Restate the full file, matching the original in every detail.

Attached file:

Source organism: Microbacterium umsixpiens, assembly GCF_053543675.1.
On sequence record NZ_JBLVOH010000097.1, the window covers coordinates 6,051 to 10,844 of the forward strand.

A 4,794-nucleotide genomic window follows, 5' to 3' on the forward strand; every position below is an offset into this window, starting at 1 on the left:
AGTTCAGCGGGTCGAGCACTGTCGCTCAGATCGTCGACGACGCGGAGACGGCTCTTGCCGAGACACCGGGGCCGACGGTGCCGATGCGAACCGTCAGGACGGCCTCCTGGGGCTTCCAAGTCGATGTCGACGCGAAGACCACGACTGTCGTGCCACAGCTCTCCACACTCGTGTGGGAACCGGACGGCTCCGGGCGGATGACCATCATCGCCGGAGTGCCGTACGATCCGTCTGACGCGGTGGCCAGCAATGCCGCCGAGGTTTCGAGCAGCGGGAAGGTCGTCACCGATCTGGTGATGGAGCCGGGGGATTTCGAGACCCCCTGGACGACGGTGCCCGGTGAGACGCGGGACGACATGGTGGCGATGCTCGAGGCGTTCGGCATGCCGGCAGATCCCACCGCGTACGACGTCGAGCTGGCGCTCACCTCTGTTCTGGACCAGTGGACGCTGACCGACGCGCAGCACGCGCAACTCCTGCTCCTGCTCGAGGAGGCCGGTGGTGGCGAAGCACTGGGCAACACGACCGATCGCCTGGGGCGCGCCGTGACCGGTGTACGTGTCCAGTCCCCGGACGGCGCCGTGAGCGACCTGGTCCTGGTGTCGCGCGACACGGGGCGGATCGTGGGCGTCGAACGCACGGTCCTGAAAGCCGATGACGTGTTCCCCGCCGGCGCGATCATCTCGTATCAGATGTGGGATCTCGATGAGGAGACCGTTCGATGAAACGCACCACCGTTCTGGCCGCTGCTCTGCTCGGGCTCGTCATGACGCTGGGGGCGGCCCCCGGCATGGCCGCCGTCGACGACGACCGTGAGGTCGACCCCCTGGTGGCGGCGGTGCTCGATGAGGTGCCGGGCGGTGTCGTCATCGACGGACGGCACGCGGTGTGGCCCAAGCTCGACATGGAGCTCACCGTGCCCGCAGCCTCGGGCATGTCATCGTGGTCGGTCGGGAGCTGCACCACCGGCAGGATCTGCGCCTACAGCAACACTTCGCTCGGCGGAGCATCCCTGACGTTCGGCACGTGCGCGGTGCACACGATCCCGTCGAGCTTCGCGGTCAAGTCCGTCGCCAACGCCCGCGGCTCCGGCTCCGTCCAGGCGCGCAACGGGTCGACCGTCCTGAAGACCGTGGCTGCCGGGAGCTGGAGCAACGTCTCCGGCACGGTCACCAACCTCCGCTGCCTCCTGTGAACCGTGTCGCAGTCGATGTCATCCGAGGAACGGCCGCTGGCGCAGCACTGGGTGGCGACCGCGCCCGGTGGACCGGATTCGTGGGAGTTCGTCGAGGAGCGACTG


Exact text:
Source organism: Microbacterium umsixpiens, assembly GCF_053543675.1.
On sequence record NZ_JBLVOH010000097.1, the window covers coordinates 6,051 to 10,844 of the forward strand.

A 4,794-nucleotide genomic window follows, 5' to 3' on the forward strand; every position below is an offset into this window, starting at 1 on the left:
AGTTCAGCGGGTCGAGCACTGTCGCTCAGATCGTCGACGACGCGGAGACGGCTCTTGCCGAGACACCGGGGCCGACGGTGCCGATGCGAACCGTCAGGACGGCCTCCTGGGGCTTCCAAGTCGATGTCGACGCGAAGACCACGACTGTCGTGCCACAGCTCTCCACACTCGTGTGGGAACCGGACGGCTCCGGGCGGATGACCATCATCGCCGGAGTGCCGTACGATCCGTCTGACGCGGTGGCCAGCAATGCCGCCGAGGTTTCGAGCAGCGGGAAGGTCGTCACCGATCTGGTGATGGAGCCGGGGGATTTCGAGACCCCCTGGACGACGGTGCCCGGTGAGACGCGGGACGACATGGTGGCGATGCTCGAGGCGTTCGGCATGCCGGCAGATCCCACCGCGTACGACGTCGAGCTGGCGCTCACCTCTGTTCTGGACCAGTGGACGCTGACCGACGCGCAGCACGCGCAACTCCTGCTCCTGCTCGAGGAGGCCGGTGGTGGCGAAGCACTGGGCAACACGACCGATCGCCTGGGGCGCGCCGTGACCGGTGTACGTGTCCAGTCCCCGGACGGCGCCGTGAGCGACCTGGTCCTGGTGTCGCGCGACACGGGGCGGATCGTGGGCGTCGAACGCACGGTCCTGAAAGCCGATGACGTGTTCCCCGCCGGCGCGATCATCTCGTATCAGATGTGGGATCTCGATGAGGAGACCGTTCGATGAAACGCACCACCGTTCTGGCCGCTGCTCTGCTCGGGCTCGTCATGACGCTGGGGGCGGCCCCCGGCATGGCCGCCGTCGACGACGACCGTGAGGTCGACCCCCTGGTGGCGGCGGTGCTCGATGAGGTGCCGGGCGGTGTCGTCATCGACGGACGGCACGCGGTGTGGCCCAAGCTCGACATGGAGCTCACCGTGCCCGCAGCCTCGGGCATGTCATCGTGGTCGGTCGGGAGCTGCACCACCGGCAGGATCTGCGCCTACAGCAACACTTCGCTCGGCGGAGCATCCCTGACGTTCGGCACGTGCGCGGTGCACACGATCCCGTCGAGCTTCGCGGTCAAGTCCGTCGCCAACGCCCGCGGCTCCGGCTCCGTCCAGGCGCGCAACGGGTCGACCGTCCTGAAGACCGTGGCTGCCGGGAGCTGGAGCAACGTCTCCGGCACGGTCACCAACCTCCGCTGCCTCCTGTGAACCGTGTCGCAGTCGATGTCATCCGAGGAACGGCCGCTGGCGCAGCACTGGGTGGCGACCGCGCCCGGTGGACCGGATTCGTGGGAGTTCGTCGAGGAGCGACTG